By Jim Newell
The Orion Art Center held the opening Portraits exhibit on Sept. 26, with Lake Orion residents earning top awards and honorable mentions for their works.
The exhibit is on display at ABeanToGo, 16 W. Flint St., through Oct. 25.
Diana Ostrand of Lake Orion won first place for her portrait of “Yellow Shirt.”
Amy Foster judged the exhibit entries. Foster, a 1994 graduate of the Center for Creative Studies College of Art and Design in Detroit, teaches art classes and workshops and has her own studio in Richmond, Michigan.
Foster felt that Ostrand’s painting was “painted from life rather than from a photograph…(she) handled the level of difficulty beautifully while using color techniques and brush strokes that highlight the cheek and head; the mid-tones are fantastic and make the painting moody with shadows that leave a little something for the viewer to contemplate.”
Ostrand, owner of Accent on Art in downtown Lake Orion, said she saw the subject of her painting and, when she sat down to paint, flowed across the canvas.
“It just kind of flowed out of me. It felt right and I didn’t want to pick at it or change this or that. It was pretty effortless. It was done in under three hours,” Ostrand said, adding that she was surprised to win. “I took my paintings down (to the Art Center) and said, ‘Just do it, just do it.’”
Betsy Marsh’s watercolor “Teddy Turns 3” won second place.
“Watercolor is a difficult medium…it’s even more difficult to paint a child but she has captured pure joy in this painting. It’s very fresh and she has made it look effortless,” Foster said.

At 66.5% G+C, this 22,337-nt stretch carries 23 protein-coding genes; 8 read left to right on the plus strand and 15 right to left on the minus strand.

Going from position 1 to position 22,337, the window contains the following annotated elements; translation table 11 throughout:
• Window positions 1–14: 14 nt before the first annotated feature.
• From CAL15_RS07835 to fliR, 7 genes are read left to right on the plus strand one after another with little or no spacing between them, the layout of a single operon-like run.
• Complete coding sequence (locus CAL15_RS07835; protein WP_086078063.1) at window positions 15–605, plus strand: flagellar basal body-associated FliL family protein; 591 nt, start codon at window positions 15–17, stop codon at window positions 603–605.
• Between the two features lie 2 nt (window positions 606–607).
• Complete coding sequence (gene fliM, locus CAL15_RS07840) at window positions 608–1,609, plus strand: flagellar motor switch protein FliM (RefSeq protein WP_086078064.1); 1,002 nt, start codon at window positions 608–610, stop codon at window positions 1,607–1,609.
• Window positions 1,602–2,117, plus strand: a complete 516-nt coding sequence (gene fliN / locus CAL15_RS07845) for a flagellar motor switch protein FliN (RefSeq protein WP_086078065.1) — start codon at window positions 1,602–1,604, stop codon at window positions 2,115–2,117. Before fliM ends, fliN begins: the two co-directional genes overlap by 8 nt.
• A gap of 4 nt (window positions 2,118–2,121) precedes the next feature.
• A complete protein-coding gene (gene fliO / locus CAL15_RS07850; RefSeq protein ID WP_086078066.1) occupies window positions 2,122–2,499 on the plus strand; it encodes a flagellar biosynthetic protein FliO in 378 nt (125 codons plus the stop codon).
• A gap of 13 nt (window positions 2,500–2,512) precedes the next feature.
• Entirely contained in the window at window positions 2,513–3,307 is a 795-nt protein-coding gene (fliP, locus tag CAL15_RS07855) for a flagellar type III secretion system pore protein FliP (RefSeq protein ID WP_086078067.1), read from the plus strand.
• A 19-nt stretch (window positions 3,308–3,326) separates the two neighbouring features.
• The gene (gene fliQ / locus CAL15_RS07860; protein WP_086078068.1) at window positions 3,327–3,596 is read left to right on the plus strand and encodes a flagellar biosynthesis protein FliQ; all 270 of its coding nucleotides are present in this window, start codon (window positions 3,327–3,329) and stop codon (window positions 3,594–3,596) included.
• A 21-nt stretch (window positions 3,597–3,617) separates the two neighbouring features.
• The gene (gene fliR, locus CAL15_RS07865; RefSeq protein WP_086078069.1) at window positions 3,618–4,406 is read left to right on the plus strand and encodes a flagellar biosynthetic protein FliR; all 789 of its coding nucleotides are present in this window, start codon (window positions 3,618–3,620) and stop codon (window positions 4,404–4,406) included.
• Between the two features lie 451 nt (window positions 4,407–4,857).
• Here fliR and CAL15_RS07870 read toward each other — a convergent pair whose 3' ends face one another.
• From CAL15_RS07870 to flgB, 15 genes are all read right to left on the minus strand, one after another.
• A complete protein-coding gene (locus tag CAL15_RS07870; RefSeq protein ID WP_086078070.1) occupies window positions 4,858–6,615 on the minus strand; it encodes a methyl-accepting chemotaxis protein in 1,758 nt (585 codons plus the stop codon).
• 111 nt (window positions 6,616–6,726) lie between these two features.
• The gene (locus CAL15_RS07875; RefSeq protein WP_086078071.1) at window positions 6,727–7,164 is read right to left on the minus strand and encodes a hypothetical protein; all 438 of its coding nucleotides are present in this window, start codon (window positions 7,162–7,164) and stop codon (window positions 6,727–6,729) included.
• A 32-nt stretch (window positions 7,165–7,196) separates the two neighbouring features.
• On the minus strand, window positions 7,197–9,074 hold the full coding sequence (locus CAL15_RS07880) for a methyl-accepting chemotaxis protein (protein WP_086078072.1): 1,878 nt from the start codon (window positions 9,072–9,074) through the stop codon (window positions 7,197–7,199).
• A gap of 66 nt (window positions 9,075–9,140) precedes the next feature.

Clarkston resident Mike Hendrix, formerly of Orion, took third place for his work, “MLK Dreams”, a portrait of Martin Luther King, Jr.
“This was obviously done from a photograph, but it has the feel that it was done from a live sitting,” Foster said, adding she can see “traces of the start of the drawing, then the addition of color and the diagonal stroke technique, which has a very distinctive style.”
The Art Center also awarded two honorable mentions: to Brooke Foster for her oil painting, “Coffee Cup”; and to Julie Sugg for her piece, “White Hawk.”
Amy Foster said “Coffee Cup” was a witty painting she would have in her own home, and that she “loves the glow and the color palette as well as the personality of the painting.”
Brooke Foster, a Lake Orion graduate, said she met the man in the painting at a coffee shop and wanted to paint the portrait of a refined elderly gentlemen sipping coffee with his pinkie finger extended.
While Sugg submitted three pieces to the exhibit, Foster said she chose “White Hawk” because “the expression of this particular piece without the eyes open still shows character and teeth are difficult to draw, but these are done beautifully.”
For more on upcoming Orion Art Center exhibits, including how to enter artwork, visit orionartcenter.org.